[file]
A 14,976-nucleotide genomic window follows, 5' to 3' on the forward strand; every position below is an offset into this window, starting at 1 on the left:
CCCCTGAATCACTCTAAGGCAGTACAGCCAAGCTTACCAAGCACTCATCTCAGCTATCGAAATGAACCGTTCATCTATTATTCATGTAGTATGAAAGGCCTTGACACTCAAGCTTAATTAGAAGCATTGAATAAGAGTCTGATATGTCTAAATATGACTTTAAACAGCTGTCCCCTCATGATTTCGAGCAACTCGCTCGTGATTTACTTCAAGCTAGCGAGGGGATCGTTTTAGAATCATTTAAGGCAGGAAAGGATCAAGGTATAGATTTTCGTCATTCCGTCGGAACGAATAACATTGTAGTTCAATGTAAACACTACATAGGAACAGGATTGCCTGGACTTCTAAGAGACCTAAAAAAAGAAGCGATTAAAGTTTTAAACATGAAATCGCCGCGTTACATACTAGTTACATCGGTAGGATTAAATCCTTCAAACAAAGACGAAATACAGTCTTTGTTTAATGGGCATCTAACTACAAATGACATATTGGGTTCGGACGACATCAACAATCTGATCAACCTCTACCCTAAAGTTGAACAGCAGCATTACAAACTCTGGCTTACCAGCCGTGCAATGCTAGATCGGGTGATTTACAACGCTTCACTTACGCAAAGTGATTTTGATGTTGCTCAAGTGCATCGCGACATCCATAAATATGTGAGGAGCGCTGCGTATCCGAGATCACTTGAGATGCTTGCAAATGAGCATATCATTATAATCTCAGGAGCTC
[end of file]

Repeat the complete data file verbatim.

A 14,976-nucleotide genomic window follows, 5' to 3' on the forward strand; every position below is an offset into this window, starting at 1 on the left:
CCCCTGAATCACTCTAAGGCAGTACAGCCAAGCTTACCAAGCACTCATCTCAGCTATCGAAATGAACCGTTCATCTATTATTCATGTAGTATGAAAGGCCTTGACACTCAAGCTTAATTAGAAGCATTGAATAAGAGTCTGATATGTCTAAATATGACTTTAAACAGCTGTCCCCTCATGATTTCGAGCAACTCGCTCGTGATTTACTTCAAGCTAGCGAGGGGATCGTTTTAGAATCATTTAAGGCAGGAAAGGATCAAGGTATAGATTTTCGTCATTCCGTCGGAACGAATAACATTGTAGTTCAATGTAAACACTACATAGGAACAGGATTGCCTGGACTTCTAAGAGACCTAAAAAAAGAAGCGATTAAAGTTTTAAACATGAAATCGCCGCGTTACATACTAGTTACATCGGTAGGATTAAATCCTTCAAACAAAGACGAAATACAGTCTTTGTTTAATGGGCATCTAACTACAAATGACATATTGGGTTCGGACGACATCAACAATCTGATCAACCTCTACCCTAAAGTTGAACAGCAGCATTACAAACTCTGGCTTACCAGCCGTGCAATGCTAGATCGGGTGATTTACAACGCTTCACTTACGCAAAGTGATTTTGATGTTGCTCAAGTGCATCGCGACATCCATAAATATGTGAGGAGCGCTGCGTATCCGAGATCACTTGAGATGCTTGCAAATGAGCATATCATTATAATCTCAGGAGCTC